Israel’s challenge, then, is to remain neutral in Turkey’s dispute with Greece and Cyprus without hurting its partnership with the latter two countries.
BUT ISRAELI interests can still be harmed, even if Jerusalem is not directly involved.
The EastMed project was always a long shot, as far as its commercial feasibility was concerned; it’s expensive, and energy prices are low. Now there’s a question of the political feasibility. The more the Eastern Mediterranean begins to look like a site for a potential conflict, the less likely energy companies will want to develop serious undertakings like the EastMed pipeline.
HAMAS SUPPORTERS in Gaza hold posters of Turkish President Recep Tayyip Erdogan during a rallHAMAS SUPPORTERS in Gaza hold posters of Turkish President Recep Tayyip Erdogan during a rall
Mitchell said that Turkey looks at the EastMed project as political: “They see the region and say Greece, Cyprus and Israel are cooperating, and now Egypt, too, and they’re not including us, so we’ll do whatever possible to derail the political feasibility of these kinds of projects, unless they want to negotiate with us.”
Prof. Mark Meirowitz, an expert on Turkey at SUNY Maritime College, referred to peace talks between Turkish-speaking northern Cyprus and Greek-speaking Cyprus, most recently in 2015-2017 in Switzerland, in which the sides did not reach an agreement: “The failure to reach an amicable settlement on resources in the Eastern Mediterranean precipitated the situation.”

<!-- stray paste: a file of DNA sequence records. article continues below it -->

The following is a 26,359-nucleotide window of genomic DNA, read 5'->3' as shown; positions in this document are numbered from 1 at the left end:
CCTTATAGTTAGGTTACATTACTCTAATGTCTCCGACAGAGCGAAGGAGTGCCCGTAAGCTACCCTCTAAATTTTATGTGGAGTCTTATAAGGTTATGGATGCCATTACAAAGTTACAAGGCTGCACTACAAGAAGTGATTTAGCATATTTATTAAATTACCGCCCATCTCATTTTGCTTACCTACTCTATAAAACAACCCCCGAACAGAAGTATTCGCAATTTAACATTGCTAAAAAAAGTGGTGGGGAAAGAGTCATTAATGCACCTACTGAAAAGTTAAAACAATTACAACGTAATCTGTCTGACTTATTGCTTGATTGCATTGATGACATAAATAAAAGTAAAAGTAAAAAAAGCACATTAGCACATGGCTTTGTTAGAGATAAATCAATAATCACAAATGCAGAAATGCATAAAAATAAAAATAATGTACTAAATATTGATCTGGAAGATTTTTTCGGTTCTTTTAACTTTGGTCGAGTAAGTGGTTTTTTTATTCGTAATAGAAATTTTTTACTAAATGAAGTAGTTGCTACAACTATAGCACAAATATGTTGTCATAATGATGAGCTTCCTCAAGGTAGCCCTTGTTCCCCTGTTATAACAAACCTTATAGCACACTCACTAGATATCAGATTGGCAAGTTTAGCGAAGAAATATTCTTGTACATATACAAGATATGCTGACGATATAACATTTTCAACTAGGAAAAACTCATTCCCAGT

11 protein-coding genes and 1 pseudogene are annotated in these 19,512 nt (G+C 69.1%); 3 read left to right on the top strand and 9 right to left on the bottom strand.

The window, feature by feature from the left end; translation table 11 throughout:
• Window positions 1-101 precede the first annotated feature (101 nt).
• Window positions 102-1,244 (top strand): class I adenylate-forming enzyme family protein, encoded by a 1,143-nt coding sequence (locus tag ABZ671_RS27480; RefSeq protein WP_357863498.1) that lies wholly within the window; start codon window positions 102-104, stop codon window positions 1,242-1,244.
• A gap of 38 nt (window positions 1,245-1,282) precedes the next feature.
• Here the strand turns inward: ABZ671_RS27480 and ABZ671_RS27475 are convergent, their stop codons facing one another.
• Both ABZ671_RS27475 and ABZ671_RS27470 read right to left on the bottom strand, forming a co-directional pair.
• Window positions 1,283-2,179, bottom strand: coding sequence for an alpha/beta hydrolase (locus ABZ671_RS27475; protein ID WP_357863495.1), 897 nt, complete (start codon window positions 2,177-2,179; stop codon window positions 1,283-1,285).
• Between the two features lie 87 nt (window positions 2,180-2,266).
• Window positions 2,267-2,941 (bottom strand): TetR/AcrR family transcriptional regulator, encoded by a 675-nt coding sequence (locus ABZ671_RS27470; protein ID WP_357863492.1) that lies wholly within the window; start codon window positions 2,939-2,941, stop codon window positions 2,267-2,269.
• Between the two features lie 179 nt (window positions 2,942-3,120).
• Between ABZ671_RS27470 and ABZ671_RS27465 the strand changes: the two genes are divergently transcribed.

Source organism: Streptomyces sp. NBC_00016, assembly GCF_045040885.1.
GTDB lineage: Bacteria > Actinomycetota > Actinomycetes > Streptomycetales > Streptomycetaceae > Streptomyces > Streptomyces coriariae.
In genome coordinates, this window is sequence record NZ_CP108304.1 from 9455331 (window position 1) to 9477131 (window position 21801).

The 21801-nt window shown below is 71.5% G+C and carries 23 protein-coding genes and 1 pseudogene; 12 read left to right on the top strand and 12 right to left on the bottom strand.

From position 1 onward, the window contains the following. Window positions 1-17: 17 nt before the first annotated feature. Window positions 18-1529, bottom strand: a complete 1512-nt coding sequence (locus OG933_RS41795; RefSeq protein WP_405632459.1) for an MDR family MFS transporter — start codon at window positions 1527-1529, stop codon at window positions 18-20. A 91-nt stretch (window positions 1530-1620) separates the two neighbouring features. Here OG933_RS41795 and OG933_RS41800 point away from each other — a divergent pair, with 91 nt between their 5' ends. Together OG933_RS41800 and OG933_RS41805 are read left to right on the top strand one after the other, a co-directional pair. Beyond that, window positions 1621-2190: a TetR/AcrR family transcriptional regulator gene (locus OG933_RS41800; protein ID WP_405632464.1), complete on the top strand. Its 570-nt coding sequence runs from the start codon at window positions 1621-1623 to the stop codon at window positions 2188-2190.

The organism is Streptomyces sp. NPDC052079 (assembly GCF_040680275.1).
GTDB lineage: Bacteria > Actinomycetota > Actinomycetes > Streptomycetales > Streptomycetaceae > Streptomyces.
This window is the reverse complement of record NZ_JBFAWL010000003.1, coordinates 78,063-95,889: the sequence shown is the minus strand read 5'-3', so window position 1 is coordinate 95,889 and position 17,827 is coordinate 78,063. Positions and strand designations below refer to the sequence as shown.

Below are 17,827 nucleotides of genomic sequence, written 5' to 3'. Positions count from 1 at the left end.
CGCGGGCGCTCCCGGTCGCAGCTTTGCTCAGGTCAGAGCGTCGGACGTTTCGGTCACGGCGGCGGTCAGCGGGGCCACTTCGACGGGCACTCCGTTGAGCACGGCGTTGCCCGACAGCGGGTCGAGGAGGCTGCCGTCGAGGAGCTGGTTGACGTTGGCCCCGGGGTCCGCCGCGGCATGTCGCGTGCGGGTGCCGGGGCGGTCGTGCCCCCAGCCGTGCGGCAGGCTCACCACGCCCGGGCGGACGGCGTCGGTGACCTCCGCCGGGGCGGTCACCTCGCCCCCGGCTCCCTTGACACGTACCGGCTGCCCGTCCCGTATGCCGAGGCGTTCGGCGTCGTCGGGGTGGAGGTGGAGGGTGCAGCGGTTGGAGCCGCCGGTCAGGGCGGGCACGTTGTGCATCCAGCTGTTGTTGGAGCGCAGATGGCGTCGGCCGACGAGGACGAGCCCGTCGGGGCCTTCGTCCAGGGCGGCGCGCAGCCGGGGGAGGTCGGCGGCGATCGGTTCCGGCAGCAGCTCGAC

From Turkey’s perspective, Meirowitz said, “Greece and Greek Cyprus gave rights to exploration, so Turkey had to assert its claims or it would have been tremendously disadvantaged.”
“The main motivation for Turkey to put forward these claims [with Libya] is to counterbalance some of the other claims,” he argued.
Meirowitz viewed the agreement with Libya as a starting point for eventual talks between Turkey and Greece and Cyprus.
Israel, meanwhile, is caught in the middle of that, having drawn up agreements with Greece and Cyprus on exploration in the Eastern Mediterranean.
“The whole world of maritime delimitation is wide open. There are competing claims that you work out by negotiation. You don’t work that out by saying, ‘We’ll create a coalition and divide it among ourselves and not let Turkey and Turkish Cyprus share.’ Turkey and Turkish Cyprus have their own claims based on the Law of the Sea, which should be taken seriously. The imperative would be to work up an amicable discussion and resolution based on the Law of the Sea,” he said.